Another incident with a slipper, he left it, I rewarded him, he walked away a few steps, then eyed me for about 2 seconds again.... and leapt back on the slipper and shook it fiercely. LOL.

I mean, enough about that- any activities I can do with Lancer to lower the testiness?

Edited by author Sat Nov 17, '12 11:25am PST

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Abbey

Feisty- Girl
 
 
Barked: Sat Nov 17, '12 2:52pm PST 
I know this because in multiple incidents prior (over 15?!), he DID immediately respond to "leave it" and didn't come back to the object. Of course he understands.?

Honestly he doesn't sound defiant to me- he sounds like a typical 9 week old puppy. It takes A LOT more than a week and 15 or so repatations to really proof a cue.

When my pups were this age I focused on house training/crate training, conditioning them to their names w/treats, and beginning to lure sits and downs. I think it's fine to start training early with a pup, as long as you have realistic expections. If he starts to chew something inappropriate simply remove or redirect him. Good luck with the little guy, he's a cute boy!
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Ra

Veteran Watchdog
 
 
Barked: Sat Nov 17, '12 4:02pm PST 
Hmm I guess I've just been very lucky with my last few then. wink Kityra, my last pekingese, and pomeranian were all in all very demure and strived to obey- Kityra in particular. My last dogs must have really raised the bar for me haha

I've already started training the things you've listed. smile He's doing VERY well in those areas. It's only when correcting a behavior that he will keep coming back for more.

And thanks! I can't wait to see what kind of superdog he'll grow up to be.

Edited by author Sat Nov 17, '12 4:03pm PST

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Missy

Miss- Pig!
 
 
Barked: Sat Nov 17, '12 5:44pm PST 
I agree with Abbey. At such a young age it's unlikely he knew what you was exactly asking of him. What was you using as a reward too? I'd perhaps be calling him to me and rewarding him for good behaviour with a really tasty treat such as a smidgen of cheese or something. Not only redirecting him from the pee pad but practicing recall work at the same time. You could have a small game with him and/or direct him to another area if you wanted. Not that you can't start more formal training with him, but don't rely on a command just yet at his young age.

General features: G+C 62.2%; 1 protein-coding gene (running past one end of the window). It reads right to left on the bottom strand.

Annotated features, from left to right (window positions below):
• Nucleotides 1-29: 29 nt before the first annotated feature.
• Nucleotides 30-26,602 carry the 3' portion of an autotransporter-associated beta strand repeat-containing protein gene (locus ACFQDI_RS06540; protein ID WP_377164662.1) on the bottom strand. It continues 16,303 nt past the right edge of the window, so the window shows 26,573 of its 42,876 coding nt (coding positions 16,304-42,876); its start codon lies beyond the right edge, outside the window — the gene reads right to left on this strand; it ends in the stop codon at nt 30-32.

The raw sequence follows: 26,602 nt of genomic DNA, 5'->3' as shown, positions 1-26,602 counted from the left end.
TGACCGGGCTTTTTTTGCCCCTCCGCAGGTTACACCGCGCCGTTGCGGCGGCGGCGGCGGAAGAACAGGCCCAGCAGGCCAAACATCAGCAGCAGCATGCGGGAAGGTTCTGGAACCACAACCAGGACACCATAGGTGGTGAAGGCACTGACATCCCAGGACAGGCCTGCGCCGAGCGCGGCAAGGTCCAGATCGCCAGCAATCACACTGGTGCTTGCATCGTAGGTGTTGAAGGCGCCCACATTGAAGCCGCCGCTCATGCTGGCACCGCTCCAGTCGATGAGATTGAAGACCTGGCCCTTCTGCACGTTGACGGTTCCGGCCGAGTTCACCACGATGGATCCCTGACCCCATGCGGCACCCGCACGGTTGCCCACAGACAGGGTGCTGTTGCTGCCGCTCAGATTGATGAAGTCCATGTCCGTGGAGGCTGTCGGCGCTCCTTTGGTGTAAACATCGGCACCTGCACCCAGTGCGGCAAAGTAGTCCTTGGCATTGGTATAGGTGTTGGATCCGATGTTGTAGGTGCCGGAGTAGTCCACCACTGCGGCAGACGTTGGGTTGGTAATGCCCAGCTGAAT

Don't read to much into his behaviour this early on. He sounds like a typically lively, confident puppy, which is good. He is adorable!

If you have a garden you could help take some of that puppy energy off by having a few games in the garden, playing hide and seek games, practicing recall training and getting him used to a collar/lead if he's not used to those yet. Even a ride in the car can help tire them out at that age too. Helping with socialization and getting used to the car and travelling. You can also play hide and seek games in the home and there are lots of good interactive games out there that he might find enjoyable. Keeping everything very light and fun of course.
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Augusta,- CGC, RN

Such a Good Dog!
 
 
Barked: Sat Nov 17, '12 8:20pm PST 
I don't think your example of him pouncing on the pee pad after a leave it is a good example of strong willed or defiant---it sounds like a puppy being a puppy and having a roaring good time.

Even if he knows "leave it" means leave something alone--it's pretty hard to define for how long and with the object (toy in his mind) lying there begging to be attacked--it was it's own reward. Technically he did leave it, he just went right back to it . . .laugh out loud

I think he's too young to label as head strong or defiant . . ..what you call a "mischievous look" was probably his sheer joy in going in for another round of attack. . .. instead of just "leave it" with a young pup, keep it light hearted and fun and distract him from what he shouldn't have with a game of tug with you and an appropriate toy. He sounds hilarious!
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Lancer

Lickin your feet- all the time
 
 
Barked: Sat Nov 17, '12 8:30pm PST 
Oh LOL, alright thanks for the corrections people. smile I suppose I can switch to say that Lancer is the first incredibly PLAYFUL pup that I've had to train then. LOL

And woops, just realized that posting under two dog names is kind of confusing. Kityra and Lancer are both me.
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Dr. Watson

Not a wiener- dawg!
 
 
Barked: Sun Nov 18, '12 5:17am PST 
I'm so jealous, you've got just the sort of puppy I love! As another poster said, he's having a roaring good time. wink You've got a little "monster" there, and he'll grow up to be the best dog ever. I bet he is clever as heck.

Don't worry about him not looking abashed. He's a naughty little guy, full of spirit that you don't want to dampen. Just play with him as the others directed.

Chase games and hide-and-seek would be great for a pup like this. Does he have any interest in balls? Try to teach him tug, too. Mine always loved to tug and shake those rope tug toys "to death."

What a lovely pup!big grin